Above Fabrics: L-R, T-B: Manuel Canovas’ FOCH, BLAISE, COLORADO, Cowtan & Tout’s ARIEL, Manuel Canovas’ JOUVENCE in Anis is a Toile De Jouy with architectural and garden scenes from classical Greece .
Below Rug: Adelphi YG Oriental Rug is a green rug with yellow and white accents in a greek key pattern found in ancient mosaic floors.
Three Tips for Pairing Green Toile De Jouy Fabrics with Green Rugs
1. Find a green rug that resonates with the history of the pattern of the toile fabric
Since the pattern of the Jouvence Toile De Jouy depicts classical Greek architecture, a Greek key rug is historically compatible. Rugs from other historical periods would also be compatible if they also met criteria 2 and 3.
2. The pattern of the green rug should compliment and balance the pattern of the fabric
The pattern of this Toile De Jouy has a nice balance of architectural, garden and pastoral themes. The simplicity of the geometric greek key pattern looks pleasing with the fabric. At the same time the small scale of the greek key pattern has a calming effect on the energetic pattern of the toile.
3. The colors of the green rug should either balance or complement the colors of the fabric
If the fabric has only cold colors such a blue and green, then the rug should have some warm colors such a yellow and gold. If the colors in the fabric have a good balance of cool and warm colors then the colors of the fabric can be complementary. The Manuel Canovas Toile De Jouy has balance of cool greens and white and warm yellow so so the green rug can be in colors that are complimentary to the colors of the fabric.
Here is a Brief History of Toile De Jouy Fabrics and Greek Key Rugs:
History of Toile de Jouy
In the 16th and 17th centuries when cotton was first imported into France from India, it became a huge success because in comparison to silk and wool fabrics, cotton fabrics were light, colorful and easy to wash. Such huge quantities began to be imported that the French government became alarmed at the drain on its treasury and the damage to French silk and wool manufactures, that in 1686 they banned the import of cotton. But despite this the fashion for cotton thrived until in 1759 the government finding it impossible to enforce, lifted the ban.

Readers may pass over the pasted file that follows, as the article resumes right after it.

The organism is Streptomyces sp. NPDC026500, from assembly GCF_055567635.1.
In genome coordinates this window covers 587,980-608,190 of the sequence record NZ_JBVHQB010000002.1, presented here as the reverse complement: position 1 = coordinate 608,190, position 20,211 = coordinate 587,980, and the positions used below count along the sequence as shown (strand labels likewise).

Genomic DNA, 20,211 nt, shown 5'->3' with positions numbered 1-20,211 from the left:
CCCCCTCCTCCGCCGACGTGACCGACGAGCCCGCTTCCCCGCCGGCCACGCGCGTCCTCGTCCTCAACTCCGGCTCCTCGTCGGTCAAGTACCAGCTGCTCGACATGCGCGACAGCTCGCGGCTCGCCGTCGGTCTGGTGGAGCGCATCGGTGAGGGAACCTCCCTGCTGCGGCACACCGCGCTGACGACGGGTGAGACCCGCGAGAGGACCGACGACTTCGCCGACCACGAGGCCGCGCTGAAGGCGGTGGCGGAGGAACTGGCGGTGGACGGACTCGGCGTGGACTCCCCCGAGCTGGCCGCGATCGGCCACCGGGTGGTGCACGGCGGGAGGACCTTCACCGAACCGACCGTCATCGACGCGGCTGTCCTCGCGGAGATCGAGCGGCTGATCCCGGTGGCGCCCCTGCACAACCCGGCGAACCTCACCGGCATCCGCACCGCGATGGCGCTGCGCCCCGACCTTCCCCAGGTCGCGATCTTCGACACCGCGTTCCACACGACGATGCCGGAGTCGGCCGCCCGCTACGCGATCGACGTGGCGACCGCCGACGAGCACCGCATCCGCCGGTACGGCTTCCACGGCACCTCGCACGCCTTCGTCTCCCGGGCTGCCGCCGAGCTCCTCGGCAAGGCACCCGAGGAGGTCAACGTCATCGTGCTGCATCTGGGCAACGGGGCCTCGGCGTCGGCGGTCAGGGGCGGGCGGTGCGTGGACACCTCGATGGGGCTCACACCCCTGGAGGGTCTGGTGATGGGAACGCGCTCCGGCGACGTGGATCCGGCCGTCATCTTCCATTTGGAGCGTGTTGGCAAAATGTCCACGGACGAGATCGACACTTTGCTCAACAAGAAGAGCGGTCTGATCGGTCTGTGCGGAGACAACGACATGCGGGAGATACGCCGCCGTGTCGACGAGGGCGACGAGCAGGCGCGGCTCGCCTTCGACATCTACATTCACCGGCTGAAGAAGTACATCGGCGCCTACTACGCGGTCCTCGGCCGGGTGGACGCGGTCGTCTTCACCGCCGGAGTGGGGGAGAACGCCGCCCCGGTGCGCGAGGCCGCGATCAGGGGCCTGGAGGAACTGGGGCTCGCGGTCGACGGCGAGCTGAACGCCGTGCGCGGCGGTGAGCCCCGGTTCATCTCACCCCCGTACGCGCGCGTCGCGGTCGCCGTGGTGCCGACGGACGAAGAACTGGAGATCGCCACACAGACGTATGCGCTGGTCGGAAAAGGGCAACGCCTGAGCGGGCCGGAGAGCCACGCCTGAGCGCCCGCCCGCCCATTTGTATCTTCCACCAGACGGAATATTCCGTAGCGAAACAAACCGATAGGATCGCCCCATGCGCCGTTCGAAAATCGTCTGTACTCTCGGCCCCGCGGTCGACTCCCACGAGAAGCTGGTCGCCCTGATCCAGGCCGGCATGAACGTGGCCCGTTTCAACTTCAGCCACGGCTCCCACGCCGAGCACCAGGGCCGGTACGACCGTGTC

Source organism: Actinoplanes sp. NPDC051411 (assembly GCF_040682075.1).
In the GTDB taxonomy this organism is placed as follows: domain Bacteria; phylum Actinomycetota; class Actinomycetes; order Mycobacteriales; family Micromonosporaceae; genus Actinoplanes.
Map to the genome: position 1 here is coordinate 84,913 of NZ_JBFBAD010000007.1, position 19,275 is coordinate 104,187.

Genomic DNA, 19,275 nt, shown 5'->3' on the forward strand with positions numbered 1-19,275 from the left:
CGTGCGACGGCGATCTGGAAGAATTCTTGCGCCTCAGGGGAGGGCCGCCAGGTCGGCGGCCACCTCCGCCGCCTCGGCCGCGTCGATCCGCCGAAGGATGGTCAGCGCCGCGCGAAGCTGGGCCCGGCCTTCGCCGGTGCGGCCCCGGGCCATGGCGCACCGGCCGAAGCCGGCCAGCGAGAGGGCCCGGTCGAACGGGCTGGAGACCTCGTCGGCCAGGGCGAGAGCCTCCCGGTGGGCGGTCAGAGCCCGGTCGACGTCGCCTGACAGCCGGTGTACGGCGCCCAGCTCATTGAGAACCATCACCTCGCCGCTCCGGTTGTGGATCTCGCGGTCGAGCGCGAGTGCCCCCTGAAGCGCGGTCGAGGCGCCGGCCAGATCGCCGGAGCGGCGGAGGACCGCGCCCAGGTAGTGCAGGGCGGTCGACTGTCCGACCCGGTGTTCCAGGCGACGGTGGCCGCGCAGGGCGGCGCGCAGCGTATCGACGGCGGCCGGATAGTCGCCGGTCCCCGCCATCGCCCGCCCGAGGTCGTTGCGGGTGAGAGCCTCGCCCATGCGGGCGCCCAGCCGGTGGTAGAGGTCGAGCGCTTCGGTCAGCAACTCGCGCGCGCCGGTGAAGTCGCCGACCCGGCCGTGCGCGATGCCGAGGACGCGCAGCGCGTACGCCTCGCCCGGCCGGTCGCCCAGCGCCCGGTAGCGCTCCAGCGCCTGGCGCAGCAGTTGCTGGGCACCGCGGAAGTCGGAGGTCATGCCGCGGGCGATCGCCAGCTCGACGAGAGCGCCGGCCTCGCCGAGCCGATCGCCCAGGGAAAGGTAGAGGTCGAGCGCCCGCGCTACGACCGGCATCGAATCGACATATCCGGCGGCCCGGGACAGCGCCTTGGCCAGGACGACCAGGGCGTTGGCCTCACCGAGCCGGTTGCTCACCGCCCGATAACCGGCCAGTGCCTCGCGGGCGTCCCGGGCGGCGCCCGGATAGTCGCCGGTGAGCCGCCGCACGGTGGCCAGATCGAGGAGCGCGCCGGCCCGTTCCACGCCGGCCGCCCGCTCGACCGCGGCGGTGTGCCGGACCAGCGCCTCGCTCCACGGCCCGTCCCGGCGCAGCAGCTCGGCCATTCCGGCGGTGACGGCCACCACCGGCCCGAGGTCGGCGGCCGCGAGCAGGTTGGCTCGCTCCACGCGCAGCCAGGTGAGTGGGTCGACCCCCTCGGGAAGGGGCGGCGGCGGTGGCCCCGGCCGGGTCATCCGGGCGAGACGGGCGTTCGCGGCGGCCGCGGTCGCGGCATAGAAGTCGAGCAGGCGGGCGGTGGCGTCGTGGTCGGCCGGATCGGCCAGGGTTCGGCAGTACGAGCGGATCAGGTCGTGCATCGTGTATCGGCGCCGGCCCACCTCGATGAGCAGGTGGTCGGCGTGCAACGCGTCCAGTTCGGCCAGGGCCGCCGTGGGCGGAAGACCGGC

20 year old Christophe-Philippe Oberkampf had just moved to Paris from his native Germany where he had learnt his father and grandfather’s cloth dyeing business and within a year he and his employer opened a cotton printing factory near the Bièvre river whose clean water was considered good for dyeing.
The Toile factory at Jouy in 1807. The cloth is laid out in a meadow so it can be bleached by the sun. Water was sprinkled six to eight times a day for six days to facilitate the bleaching process. Image courtesy Le musée de la Toile de Jouy and designsponge.com
In the early days of the factory, the cloth was printed with wood blocks in which the pattern was carved in relief. In time wood blocks were replaced by engraved copper plates. The copper plates made it possible to print patterns with finer details and with larger repeats. No longer were designs limited to floral and geometric patterns. Oberkampf commissioned renowned artists such as Fragonard and Boucher to design pastoral and architectural scenes with people and even exotic animals.
The literal translation of Toile de Jouy is cloth from Jouy. However, today toile means a single color print of a pastoral or other scene.
History of Greek Key Rugs
The Greek key pattern goes back so far and is found in so many different ancient civilizations, it is impossible to say where it originated. Classical Greece could have derived it from the Minoan civilization of Crete, who probably borrowed it from the Egyptians. What is amazing is that the “Greek key” pattern is also found in such far removed civilizations as the ancient Chinese and Aztec.
A testimony to the enduring appeal of this motif is that today it is considered modern and fashionable.
The mosaic floors found in ancient Greek and Roman palaces were the forerunners of today’s Greek key rugs. The Greek key motif is one of the oldest and most enduring patterns in human history.